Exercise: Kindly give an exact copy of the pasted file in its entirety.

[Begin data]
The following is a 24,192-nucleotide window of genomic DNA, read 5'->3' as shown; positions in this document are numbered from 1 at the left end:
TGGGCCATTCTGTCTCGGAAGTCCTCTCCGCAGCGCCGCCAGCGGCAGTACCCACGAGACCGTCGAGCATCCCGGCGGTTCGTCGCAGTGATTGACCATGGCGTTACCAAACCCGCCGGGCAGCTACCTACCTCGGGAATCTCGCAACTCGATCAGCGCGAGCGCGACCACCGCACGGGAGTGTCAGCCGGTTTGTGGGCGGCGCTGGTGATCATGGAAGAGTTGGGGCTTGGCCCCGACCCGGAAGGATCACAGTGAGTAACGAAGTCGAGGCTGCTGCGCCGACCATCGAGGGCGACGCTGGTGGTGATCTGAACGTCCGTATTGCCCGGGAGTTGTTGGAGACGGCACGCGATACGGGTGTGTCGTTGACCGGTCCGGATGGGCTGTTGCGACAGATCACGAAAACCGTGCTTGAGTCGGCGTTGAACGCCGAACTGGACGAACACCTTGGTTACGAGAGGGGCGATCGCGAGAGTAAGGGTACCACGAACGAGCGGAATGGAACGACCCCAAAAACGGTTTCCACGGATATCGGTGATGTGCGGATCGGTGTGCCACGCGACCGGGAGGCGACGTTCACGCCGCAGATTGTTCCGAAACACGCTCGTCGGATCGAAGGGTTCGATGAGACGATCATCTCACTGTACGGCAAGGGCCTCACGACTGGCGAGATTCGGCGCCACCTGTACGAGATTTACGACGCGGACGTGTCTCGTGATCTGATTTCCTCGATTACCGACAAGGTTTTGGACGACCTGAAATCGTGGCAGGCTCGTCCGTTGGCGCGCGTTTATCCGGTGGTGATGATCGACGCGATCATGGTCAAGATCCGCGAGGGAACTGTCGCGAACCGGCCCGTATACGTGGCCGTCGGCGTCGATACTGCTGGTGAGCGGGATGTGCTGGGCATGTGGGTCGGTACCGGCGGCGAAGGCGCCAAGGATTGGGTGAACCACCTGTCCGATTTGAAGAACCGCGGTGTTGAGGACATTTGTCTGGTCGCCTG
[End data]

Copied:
The following is a 24,192-nucleotide window of genomic DNA, read 5'->3' as shown; positions in this document are numbered from 1 at the left end:
TGGGCCATTCTGTCTCGGAAGTCCTCTCCGCAGCGCCGCCAGCGGCAGTACCCACGAGACCGTCGAGCATCCCGGCGGTTCGTCGCAGTGATTGACCATGGCGTTACCAAACCCGCCGGGCAGCTACCTACCTCGGGAATCTCGCAACTCGATCAGCGCGAGCGCGACCACCGCACGGGAGTGTCAGCCGGTTTGTGGGCGGCGCTGGTGATCATGGAAGAGTTGGGGCTTGGCCCCGACCCGGAAGGATCACAGTGAGTAACGAAGTCGAGGCTGCTGCGCCGACCATCGAGGGCGACGCTGGTGGTGATCTGAACGTCCGTATTGCCCGGGAGTTGTTGGAGACGGCACGCGATACGGGTGTGTCGTTGACCGGTCCGGATGGGCTGTTGCGACAGATCACGAAAACCGTGCTTGAGTCGGCGTTGAACGCCGAACTGGACGAACACCTTGGTTACGAGAGGGGCGATCGCGAGAGTAAGGGTACCACGAACGAGCGGAATGGAACGACCCCAAAAACGGTTTCCACGGATATCGGTGATGTGCGGATCGGTGTGCCACGCGACCGGGAGGCGACGTTCACGCCGCAGATTGTTCCGAAACACGCTCGTCGGATCGAAGGGTTCGATGAGACGATCATCTCACTGTACGGCAAGGGCCTCACGACTGGCGAGATTCGGCGCCACCTGTACGAGATTTACGACGCGGACGTGTCTCGTGATCTGATTTCCTCGATTACCGACAAGGTTTTGGACGACCTGAAATCGTGGCAGGCTCGTCCGTTGGCGCGCGTTTATCCGGTGGTGATGATCGACGCGATCATGGTCAAGATCCGCGAGGGAACTGTCGCGAACCGGCCCGTATACGTGGCCGTCGGCGTCGATACTGCTGGTGAGCGGGATGTGCTGGGCATGTGGGTCGGTACCGGCGGCGAAGGCGCCAAGGATTGGGTGAACCACCTGTCCGATTTGAAGAACCGCGGTGTTGAGGACATTTGTCTGGTCGCCTG